In the preceding description, specific details are set forth, such as digital signature pattern format and system bus interface type in order to provide a thorough understanding of the present invention. It will be apparent, however, to one skilled in the art that these specific details need not be employed to practice the present invention. In other instances, well-known display system structures have not been described in detail in order to avoid unnecessarily obscuring the present invention.
Moreover, although the elements of the present invention have been described in conjunction with certain embodiments, it is appreciated that the invention can be implemented in a variety of other ways. Consequently, it is to be understood that the particular embodiments shown and described by way of illustration is in no way intended to be considered limiting. Reference to the details of these embodiments is not intended to limit the scope of the claims which themselves recite only those features regarded as essential to the invention.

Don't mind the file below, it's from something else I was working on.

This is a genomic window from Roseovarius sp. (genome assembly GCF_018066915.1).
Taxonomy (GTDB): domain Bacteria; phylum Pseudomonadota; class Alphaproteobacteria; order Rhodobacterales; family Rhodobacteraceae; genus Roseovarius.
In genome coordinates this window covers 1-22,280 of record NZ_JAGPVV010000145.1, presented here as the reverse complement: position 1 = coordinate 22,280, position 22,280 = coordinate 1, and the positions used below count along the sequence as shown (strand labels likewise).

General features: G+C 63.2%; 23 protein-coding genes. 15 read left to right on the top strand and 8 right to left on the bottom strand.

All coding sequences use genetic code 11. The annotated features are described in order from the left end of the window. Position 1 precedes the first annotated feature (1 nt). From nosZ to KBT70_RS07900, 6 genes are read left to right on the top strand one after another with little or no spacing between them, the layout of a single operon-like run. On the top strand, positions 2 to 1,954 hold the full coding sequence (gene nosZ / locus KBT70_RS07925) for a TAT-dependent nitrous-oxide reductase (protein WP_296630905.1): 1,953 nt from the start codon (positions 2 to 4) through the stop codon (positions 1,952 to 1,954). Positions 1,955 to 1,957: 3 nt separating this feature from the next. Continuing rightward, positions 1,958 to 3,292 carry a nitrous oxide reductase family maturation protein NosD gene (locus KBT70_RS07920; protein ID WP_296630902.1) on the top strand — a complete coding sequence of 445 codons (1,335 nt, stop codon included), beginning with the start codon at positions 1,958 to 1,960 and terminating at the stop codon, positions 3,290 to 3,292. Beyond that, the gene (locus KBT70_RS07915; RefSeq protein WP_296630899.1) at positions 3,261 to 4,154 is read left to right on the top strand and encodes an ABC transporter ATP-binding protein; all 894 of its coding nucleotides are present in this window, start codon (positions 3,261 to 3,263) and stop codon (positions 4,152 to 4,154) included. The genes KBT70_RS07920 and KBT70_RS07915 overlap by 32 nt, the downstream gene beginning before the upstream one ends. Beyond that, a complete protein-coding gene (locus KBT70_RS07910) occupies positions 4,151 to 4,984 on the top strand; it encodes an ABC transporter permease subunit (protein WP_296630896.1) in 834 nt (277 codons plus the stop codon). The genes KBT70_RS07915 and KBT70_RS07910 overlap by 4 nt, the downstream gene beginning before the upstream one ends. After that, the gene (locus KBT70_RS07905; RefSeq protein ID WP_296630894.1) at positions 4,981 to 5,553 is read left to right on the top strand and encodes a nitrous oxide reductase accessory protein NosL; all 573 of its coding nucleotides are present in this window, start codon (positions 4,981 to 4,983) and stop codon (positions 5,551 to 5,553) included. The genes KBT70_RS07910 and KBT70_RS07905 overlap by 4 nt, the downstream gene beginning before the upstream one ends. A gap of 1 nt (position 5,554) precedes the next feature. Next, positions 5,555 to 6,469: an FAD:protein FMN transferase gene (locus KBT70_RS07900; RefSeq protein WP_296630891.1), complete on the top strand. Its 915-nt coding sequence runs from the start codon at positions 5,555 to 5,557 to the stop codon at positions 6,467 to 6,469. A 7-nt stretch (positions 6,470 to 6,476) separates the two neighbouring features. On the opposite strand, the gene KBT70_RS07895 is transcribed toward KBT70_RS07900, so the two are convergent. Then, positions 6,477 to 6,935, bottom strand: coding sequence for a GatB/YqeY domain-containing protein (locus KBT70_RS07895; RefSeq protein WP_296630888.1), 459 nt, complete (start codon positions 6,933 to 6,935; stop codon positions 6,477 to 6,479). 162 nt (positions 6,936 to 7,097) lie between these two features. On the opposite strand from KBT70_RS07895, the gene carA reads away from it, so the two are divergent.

|Cited Patent||Filing date||Publication date||Applicant||Title|
|US4748318 *||Oct 22, 1986||May 31, 1988||Bearden James D||Wand for a hand-held combined light pen and bar code reader|
|US5187361 *||Apr 16, 1990||Feb 16, 1993||Copal Company Limited||Object detection apparatus of the photoelectric reflection type with sampled data|
|US5481275 *||Nov 2, 1992||Jan 2, 1996||The 3Do Company||Resolution enhancement for video display using multi-line interpolation|